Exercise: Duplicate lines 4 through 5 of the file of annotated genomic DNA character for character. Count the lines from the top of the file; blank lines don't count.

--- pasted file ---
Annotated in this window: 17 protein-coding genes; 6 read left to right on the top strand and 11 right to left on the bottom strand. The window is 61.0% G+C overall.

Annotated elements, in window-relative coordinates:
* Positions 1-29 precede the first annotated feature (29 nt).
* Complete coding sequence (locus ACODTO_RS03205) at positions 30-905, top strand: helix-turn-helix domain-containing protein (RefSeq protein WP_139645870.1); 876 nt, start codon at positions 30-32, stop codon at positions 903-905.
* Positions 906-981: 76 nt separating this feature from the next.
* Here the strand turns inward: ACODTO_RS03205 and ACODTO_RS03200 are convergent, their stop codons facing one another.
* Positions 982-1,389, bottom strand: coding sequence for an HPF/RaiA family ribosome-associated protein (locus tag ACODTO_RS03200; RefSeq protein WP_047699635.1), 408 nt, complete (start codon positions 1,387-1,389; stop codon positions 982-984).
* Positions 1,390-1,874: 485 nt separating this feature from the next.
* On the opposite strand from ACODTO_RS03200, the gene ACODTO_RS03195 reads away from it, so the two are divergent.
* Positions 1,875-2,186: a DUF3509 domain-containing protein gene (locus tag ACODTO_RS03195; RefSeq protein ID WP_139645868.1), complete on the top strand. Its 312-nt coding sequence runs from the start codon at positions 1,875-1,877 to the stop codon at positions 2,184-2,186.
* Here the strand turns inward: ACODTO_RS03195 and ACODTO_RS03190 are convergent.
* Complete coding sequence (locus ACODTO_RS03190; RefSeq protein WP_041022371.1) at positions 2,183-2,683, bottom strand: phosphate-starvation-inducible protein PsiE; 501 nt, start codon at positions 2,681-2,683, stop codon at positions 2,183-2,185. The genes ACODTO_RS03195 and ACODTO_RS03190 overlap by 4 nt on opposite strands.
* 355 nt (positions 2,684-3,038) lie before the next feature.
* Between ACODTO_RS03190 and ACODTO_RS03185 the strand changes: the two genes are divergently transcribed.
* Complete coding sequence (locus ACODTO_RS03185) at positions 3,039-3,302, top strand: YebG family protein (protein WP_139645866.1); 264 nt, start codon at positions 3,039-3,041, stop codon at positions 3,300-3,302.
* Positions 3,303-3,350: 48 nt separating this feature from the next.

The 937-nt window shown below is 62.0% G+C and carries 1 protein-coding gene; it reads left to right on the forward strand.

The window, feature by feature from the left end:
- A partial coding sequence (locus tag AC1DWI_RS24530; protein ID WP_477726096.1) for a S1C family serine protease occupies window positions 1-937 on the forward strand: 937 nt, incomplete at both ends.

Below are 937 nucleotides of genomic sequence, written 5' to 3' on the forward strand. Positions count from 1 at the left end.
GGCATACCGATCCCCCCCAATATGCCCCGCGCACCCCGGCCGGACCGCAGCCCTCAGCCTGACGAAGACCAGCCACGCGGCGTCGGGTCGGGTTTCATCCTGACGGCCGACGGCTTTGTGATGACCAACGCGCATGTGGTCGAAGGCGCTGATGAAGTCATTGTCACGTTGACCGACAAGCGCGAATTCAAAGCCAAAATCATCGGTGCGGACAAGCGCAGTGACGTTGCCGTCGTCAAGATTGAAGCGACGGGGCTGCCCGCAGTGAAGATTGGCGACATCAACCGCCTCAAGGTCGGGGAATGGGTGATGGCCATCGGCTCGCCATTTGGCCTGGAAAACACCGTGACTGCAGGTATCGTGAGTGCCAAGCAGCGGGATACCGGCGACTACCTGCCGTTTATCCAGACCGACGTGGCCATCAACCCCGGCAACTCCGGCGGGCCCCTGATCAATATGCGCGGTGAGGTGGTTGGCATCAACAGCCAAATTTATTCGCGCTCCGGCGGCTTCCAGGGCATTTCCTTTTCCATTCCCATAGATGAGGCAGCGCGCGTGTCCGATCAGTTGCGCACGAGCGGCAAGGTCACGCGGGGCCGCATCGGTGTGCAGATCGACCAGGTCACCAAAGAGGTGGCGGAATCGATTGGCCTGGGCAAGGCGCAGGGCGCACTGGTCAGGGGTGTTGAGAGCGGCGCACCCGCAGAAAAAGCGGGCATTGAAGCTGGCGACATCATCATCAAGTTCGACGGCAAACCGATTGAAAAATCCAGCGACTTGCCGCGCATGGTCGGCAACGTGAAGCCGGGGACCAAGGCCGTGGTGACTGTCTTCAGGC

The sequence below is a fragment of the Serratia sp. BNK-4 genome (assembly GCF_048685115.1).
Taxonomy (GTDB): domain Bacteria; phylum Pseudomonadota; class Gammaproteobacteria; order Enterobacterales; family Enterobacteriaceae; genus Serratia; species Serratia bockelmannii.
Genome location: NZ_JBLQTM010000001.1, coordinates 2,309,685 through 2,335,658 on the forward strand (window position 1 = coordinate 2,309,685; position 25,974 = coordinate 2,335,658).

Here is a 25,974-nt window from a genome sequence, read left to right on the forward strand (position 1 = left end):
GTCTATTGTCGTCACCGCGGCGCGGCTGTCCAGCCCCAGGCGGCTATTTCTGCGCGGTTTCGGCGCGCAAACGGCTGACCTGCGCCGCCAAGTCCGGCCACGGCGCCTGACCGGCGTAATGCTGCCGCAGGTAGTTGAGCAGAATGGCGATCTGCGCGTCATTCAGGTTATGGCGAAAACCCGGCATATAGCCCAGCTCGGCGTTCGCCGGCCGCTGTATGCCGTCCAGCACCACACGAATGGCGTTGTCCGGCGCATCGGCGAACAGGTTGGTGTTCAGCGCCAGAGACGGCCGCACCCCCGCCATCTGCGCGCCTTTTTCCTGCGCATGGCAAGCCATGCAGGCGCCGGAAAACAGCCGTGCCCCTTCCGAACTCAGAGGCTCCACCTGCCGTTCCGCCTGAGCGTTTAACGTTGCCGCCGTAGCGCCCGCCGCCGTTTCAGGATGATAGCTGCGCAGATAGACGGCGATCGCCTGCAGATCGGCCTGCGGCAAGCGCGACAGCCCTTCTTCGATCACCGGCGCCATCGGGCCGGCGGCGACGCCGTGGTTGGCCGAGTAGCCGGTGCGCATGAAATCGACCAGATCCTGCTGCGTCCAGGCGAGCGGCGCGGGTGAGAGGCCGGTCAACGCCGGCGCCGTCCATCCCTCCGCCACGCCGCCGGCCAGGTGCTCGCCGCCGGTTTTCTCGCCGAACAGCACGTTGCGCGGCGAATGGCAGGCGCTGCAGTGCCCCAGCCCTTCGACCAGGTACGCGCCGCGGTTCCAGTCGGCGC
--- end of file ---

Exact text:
* Complete coding sequence (locus ACODTO_RS03205) at positions 30-905, top strand: helix-turn-helix domain-containing protein (RefSeq protein WP_139645870.1); 876 nt, start codon at positions 30-32, stop codon at positions 903-905.
* Positions 906-981: 76 nt separating this feature from the next.